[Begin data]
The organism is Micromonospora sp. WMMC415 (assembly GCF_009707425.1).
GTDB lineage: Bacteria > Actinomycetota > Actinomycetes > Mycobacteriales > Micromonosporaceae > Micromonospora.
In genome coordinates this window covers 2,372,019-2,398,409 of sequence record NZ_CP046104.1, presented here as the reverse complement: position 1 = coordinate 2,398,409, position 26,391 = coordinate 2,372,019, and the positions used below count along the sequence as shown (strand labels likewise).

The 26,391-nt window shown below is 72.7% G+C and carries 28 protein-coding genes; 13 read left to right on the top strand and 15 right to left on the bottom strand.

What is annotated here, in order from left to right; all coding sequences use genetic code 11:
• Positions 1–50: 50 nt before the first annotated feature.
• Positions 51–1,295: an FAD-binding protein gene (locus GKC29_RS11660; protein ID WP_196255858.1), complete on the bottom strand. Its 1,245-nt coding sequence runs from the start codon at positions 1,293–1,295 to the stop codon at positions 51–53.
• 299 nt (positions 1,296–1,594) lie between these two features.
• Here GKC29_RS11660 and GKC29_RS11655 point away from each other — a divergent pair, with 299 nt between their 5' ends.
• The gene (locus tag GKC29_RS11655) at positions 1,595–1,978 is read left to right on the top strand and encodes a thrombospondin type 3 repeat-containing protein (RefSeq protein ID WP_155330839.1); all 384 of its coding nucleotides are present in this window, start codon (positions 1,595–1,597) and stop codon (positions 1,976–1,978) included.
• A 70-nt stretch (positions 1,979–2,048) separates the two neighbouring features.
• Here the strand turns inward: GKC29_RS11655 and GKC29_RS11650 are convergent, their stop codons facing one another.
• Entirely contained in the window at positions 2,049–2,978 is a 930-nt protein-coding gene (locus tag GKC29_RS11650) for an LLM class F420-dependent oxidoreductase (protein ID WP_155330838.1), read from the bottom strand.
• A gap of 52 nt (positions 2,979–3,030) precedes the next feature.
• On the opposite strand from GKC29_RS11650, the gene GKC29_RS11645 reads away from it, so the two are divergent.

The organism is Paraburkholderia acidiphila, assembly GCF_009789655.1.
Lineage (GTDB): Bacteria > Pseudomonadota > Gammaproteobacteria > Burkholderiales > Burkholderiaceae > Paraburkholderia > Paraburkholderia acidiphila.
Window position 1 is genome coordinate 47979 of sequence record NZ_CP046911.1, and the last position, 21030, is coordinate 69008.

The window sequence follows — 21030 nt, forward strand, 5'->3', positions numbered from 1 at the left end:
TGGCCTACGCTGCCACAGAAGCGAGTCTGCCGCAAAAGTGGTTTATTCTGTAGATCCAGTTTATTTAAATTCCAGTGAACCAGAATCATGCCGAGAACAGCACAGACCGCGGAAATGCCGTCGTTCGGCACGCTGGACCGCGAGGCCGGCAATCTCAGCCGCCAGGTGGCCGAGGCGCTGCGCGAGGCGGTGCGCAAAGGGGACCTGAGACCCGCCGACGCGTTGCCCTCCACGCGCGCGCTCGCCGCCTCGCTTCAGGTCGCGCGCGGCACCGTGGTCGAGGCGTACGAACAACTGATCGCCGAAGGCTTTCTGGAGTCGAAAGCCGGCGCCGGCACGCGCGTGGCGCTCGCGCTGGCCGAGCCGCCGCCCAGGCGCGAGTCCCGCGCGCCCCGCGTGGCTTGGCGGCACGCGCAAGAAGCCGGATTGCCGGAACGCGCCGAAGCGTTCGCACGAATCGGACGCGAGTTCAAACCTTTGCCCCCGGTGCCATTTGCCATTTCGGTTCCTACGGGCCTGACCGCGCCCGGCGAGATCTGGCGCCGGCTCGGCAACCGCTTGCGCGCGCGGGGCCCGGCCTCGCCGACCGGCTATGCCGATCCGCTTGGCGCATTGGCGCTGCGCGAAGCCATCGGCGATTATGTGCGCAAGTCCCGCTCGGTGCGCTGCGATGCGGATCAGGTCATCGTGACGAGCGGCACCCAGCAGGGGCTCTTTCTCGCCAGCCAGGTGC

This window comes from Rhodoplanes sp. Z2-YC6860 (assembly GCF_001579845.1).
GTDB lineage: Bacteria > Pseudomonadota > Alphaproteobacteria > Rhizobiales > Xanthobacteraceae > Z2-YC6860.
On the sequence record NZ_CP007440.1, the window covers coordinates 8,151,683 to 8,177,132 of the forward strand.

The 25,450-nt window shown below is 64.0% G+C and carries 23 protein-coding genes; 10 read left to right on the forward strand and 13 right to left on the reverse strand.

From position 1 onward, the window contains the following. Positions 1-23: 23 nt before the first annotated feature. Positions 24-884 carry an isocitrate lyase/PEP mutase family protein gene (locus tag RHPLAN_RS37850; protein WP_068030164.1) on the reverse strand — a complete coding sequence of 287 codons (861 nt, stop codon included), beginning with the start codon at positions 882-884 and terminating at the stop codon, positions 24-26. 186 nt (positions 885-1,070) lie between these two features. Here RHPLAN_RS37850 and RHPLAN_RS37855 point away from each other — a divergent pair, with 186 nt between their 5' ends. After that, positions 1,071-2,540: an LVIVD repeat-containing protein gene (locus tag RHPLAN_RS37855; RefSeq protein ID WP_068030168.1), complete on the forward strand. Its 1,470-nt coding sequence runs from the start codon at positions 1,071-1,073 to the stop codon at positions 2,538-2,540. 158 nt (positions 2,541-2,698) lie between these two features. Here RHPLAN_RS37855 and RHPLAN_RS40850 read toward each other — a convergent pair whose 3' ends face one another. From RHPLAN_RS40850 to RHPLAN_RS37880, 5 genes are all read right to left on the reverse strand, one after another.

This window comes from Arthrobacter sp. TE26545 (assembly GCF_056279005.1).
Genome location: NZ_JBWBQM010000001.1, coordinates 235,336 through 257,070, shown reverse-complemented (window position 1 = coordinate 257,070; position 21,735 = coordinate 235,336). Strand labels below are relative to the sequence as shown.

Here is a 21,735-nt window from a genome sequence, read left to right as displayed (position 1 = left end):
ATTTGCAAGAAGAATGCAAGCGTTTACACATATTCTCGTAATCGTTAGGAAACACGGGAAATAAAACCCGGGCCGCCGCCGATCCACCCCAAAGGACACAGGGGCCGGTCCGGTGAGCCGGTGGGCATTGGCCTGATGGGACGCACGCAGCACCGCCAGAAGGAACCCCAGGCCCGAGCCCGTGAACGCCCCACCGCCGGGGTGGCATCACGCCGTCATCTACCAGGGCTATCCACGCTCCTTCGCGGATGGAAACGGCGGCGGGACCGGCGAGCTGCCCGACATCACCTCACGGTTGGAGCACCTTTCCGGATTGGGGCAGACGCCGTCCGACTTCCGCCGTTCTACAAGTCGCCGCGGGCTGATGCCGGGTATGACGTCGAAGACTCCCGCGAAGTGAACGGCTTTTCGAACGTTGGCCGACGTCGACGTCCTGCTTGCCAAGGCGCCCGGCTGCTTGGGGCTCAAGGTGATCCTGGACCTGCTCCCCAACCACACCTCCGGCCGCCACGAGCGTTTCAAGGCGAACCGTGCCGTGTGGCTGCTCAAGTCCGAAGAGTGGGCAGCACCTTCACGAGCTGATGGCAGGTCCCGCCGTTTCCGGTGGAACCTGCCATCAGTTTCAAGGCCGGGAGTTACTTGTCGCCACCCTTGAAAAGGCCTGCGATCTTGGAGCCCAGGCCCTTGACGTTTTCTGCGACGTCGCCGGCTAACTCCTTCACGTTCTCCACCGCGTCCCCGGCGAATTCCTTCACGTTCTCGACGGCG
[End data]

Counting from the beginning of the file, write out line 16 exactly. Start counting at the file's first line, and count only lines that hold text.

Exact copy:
The organism is Paraburkholderia acidiphila, assembly GCF_009789655.1.